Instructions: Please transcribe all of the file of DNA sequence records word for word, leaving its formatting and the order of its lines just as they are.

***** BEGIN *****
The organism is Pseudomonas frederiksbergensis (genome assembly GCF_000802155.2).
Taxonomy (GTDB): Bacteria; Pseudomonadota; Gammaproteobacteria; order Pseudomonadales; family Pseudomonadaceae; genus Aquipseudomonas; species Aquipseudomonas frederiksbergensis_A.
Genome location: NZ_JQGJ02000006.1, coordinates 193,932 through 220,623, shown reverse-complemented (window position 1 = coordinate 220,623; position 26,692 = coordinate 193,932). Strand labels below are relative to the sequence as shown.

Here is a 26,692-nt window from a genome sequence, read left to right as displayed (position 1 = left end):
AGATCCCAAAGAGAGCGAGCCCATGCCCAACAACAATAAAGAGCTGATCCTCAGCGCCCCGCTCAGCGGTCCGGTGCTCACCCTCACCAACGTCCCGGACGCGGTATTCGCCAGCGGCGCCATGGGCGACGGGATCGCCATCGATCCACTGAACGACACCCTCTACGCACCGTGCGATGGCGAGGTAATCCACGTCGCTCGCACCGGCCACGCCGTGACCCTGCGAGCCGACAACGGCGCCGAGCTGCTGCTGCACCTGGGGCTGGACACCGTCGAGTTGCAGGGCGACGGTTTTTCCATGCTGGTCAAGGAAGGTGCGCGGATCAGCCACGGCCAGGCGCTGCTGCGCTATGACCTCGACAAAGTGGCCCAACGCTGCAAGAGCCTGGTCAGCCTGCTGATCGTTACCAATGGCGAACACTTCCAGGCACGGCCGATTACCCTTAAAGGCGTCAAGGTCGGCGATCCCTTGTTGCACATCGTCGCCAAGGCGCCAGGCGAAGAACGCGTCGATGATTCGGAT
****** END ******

The organism is Pseudomonas frederiksbergensis (genome assembly GCF_000802155.2).
Taxonomy (GTDB): Bacteria; Pseudomonadota; Gammaproteobacteria; order Pseudomonadales; family Pseudomonadaceae; genus Aquipseudomonas; species Aquipseudomonas frederiksbergensis_A.
Genome location: NZ_JQGJ02000006.1, coordinates 193,932 through 220,623, shown reverse-complemented (window position 1 = coordinate 220,623; position 26,692 = coordinate 193,932). Strand labels below are relative to the sequence as shown.

Here is a 26,692-nt window from a genome sequence, read left to right as displayed (position 1 = left end):
AGATCCCAAAGAGAGCGAGCCCATGCCCAACAACAATAAAGAGCTGATCCTCAGCGCCCCGCTCAGCGGTCCGGTGCTCACCCTCACCAACGTCCCGGACGCGGTATTCGCCAGCGGCGCCATGGGCGACGGGATCGCCATCGATCCACTGAACGACACCCTCTACGCACCGTGCGATGGCGAGGTAATCCACGTCGCTCGCACCGGCCACGCCGTGACCCTGCGAGCCGACAACGGCGCCGAGCTGCTGCTGCACCTGGGGCTGGACACCGTCGAGTTGCAGGGCGACGGTTTTTCCATGCTGGTCAAGGAAGGTGCGCGGATCAGCCACGGCCAGGCGCTGCTGCGCTATGACCTCGACAAAGTGGCCCAACGCTGCAAGAGCCTGGTCAGCCTGCTGATCGTTACCAATGGCGAACACTTCCAGGCACGGCCGATTACCCTTAAAGGCGTCAAGGTCGGCGATCCCTTGTTGCACATCGTCGCCAAGGCGCCAGGCGAAGAACGCGTCGATGATTCGGAT